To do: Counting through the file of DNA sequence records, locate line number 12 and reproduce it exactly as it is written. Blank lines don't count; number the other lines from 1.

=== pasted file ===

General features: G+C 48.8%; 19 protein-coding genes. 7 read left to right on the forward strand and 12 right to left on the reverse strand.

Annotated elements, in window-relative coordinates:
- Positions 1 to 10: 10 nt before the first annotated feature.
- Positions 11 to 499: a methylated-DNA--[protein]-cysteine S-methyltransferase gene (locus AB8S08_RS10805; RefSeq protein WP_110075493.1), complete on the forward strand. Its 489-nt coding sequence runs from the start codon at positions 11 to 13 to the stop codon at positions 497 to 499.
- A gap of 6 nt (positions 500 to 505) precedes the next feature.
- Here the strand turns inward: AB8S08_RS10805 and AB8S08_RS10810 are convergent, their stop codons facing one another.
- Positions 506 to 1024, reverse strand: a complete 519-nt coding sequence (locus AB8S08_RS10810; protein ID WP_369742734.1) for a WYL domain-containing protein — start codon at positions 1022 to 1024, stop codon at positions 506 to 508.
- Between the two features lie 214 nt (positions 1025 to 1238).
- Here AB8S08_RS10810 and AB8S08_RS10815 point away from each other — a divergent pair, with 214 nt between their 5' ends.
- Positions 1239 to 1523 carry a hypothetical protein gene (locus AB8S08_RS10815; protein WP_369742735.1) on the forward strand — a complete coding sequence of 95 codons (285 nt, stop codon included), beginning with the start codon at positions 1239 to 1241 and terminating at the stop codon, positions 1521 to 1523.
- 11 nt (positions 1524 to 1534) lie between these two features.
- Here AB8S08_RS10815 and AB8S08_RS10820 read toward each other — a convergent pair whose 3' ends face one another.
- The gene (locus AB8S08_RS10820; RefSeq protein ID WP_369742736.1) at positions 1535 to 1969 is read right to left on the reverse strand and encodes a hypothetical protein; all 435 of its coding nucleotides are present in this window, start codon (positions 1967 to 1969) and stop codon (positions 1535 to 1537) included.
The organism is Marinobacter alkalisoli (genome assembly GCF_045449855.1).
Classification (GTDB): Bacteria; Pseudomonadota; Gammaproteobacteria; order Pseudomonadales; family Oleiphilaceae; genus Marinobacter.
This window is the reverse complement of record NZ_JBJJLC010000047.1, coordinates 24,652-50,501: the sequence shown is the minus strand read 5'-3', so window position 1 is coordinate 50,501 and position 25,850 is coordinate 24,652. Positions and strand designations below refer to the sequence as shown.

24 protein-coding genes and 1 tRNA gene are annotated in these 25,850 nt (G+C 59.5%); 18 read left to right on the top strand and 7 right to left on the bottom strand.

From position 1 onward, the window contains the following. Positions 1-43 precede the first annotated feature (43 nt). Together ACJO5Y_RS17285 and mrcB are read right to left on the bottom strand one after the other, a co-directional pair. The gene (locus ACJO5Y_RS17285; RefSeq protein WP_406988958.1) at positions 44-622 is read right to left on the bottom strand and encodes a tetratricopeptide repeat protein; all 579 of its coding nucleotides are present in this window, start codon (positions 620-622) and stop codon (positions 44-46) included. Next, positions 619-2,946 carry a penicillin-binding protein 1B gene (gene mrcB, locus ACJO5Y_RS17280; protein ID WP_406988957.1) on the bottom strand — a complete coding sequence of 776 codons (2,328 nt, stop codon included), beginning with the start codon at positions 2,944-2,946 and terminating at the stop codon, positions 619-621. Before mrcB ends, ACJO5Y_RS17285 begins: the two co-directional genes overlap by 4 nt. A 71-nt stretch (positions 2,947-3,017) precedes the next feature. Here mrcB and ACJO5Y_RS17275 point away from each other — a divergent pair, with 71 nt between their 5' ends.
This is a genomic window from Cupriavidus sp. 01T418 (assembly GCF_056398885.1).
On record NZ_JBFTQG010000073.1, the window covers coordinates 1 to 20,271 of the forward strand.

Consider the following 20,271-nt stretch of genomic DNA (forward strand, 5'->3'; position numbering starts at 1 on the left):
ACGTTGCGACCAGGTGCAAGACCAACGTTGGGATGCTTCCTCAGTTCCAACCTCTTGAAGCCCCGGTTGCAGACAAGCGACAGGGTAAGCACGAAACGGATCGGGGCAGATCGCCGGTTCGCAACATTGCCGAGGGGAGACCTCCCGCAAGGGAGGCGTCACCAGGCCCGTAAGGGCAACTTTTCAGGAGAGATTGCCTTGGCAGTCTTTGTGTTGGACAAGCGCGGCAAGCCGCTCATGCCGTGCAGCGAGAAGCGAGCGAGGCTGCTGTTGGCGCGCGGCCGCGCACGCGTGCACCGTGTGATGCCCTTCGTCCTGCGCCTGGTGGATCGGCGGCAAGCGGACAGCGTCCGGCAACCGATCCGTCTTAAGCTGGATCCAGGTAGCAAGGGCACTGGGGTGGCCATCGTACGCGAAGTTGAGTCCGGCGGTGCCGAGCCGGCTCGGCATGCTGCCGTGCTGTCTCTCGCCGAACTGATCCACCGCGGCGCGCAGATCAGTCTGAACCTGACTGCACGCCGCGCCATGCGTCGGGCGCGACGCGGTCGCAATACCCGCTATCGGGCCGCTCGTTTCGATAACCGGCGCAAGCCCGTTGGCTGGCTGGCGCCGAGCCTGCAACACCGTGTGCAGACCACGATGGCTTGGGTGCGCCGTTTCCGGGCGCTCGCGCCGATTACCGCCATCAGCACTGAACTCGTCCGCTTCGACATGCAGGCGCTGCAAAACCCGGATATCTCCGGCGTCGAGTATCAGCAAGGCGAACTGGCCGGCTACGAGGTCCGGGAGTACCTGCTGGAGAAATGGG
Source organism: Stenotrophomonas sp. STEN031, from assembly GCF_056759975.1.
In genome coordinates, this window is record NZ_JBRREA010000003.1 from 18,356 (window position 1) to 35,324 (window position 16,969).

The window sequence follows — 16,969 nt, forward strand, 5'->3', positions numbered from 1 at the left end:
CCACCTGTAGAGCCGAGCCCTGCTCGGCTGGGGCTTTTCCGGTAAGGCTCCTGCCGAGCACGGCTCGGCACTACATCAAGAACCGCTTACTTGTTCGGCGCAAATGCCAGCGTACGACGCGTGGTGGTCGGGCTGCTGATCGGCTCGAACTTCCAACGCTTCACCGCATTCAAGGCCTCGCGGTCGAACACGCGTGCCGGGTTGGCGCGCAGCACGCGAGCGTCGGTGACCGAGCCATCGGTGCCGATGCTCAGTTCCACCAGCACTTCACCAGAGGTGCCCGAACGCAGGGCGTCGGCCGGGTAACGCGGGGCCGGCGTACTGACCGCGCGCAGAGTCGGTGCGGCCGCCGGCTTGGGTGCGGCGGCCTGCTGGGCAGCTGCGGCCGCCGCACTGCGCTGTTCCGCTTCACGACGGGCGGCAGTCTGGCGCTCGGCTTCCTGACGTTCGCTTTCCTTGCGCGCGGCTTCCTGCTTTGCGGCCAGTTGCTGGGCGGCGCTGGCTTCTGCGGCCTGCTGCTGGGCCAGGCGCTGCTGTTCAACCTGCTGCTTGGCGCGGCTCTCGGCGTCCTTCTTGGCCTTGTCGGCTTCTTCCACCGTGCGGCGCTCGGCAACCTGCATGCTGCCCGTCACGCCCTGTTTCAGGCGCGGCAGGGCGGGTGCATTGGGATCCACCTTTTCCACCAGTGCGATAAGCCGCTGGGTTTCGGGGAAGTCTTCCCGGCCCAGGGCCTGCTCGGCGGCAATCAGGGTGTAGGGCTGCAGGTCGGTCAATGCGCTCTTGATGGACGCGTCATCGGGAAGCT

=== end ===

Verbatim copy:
- Here AB8S08_RS10815 and AB8S08_RS10820 read toward each other — a convergent pair whose 3' ends face one another.